- The Washington Times - Saturday, December 5, 2020

Kellyanne Conway, President Trump’s former adviser, counselor and campaign manager, became his latest ally to acknowledge his days in the White House are just about over during an interview Friday.

“The president wants to exhaust all of his legal avenues, as he has made clear many times, and his team is doing that,” Ms. Conway told The 19th, a news outlet. “And, of course, that is his right.”

However, Ms. Conway added the preliminary outcome of last month’s election suggest Mr. Trump was defeated by Democratic rival Joseph R. Biden and his running mate, Sen. Kamala Harris of California.

“If you look at the vote totals in the Electoral College tally, it looks like Joe Biden and Kamala Harris will prevail,” Ms. Conway, a longtime Republican strategist, said during the interview.

“I assume the electors will certify that and it will be made official,” Ms. Conway added.



Election Day took place on Tuesday, Nov. 3, and multiple news outlets began to call the race for Mr. Biden that Saturday, but Mr. Trump maintains the race was “rigged” and refused to concede so far.

Speaking nearly a month to the day since the race was called, Ms. Conway implied during the interview she was unaware of any evidence that would indicate the race was really won by Mr. Trump.

“I’m [sic] yet to see any big groundswell of vote tallies to push it in the other direction. And at the same time, I think the president has a right to exhaust his legal possibilities,” said Ms. Conway.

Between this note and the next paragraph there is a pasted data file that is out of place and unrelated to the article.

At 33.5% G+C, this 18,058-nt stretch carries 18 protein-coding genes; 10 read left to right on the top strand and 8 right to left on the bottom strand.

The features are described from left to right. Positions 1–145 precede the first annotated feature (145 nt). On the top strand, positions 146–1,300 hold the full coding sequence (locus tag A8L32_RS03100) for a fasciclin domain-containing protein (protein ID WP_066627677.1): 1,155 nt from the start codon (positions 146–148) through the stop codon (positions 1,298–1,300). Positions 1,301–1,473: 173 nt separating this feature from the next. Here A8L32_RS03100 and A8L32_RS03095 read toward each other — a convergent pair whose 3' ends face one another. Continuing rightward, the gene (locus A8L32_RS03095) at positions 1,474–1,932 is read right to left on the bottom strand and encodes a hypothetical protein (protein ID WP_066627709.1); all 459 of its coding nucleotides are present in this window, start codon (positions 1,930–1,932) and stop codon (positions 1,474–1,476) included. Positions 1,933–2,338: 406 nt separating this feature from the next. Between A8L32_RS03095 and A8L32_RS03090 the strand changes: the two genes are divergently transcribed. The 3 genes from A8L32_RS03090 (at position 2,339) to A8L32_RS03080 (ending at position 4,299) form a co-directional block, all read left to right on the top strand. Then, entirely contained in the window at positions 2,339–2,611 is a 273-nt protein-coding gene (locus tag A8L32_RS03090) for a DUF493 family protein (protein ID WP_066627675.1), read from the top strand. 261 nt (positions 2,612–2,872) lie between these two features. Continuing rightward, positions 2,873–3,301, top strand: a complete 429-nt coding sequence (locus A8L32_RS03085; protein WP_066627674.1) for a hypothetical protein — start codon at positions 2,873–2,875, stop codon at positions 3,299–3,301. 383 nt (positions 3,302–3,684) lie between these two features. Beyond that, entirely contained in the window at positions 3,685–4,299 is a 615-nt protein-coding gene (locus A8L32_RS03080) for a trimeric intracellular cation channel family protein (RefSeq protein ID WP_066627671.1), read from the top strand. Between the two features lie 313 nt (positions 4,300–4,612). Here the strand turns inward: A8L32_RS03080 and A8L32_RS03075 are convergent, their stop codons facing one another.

Indeed, lawyers for Mr. Trump and his campaign have mounted a number of legal challenges in recent weeks over his projected loss to Mr. Biden. None have produced credible evidence of fraud, however.

Republicans led by Mr. Trump have largely refrained from splitting with the president with respect to the results of the race, with few members of the GOP acknowledging Mr. Biden to be its winner.

Only around one in ten Republicans in Congress have acknowledged Mr. Biden to be the president-elect, The Washington Post reported Saturday, citing a survey it took of House and Senate members.

Ms. Conway, 53, served as the third and final manager of Mr. Trump’s presidential election campaign in 2016. She subsequently served as White House counselor before resigning this past August.

Leaders of federal law enforcement and cybersecurity agencies said this week they saw no evidence of any fraud that would have changed the results of Mr. Trump’s race for reelection.

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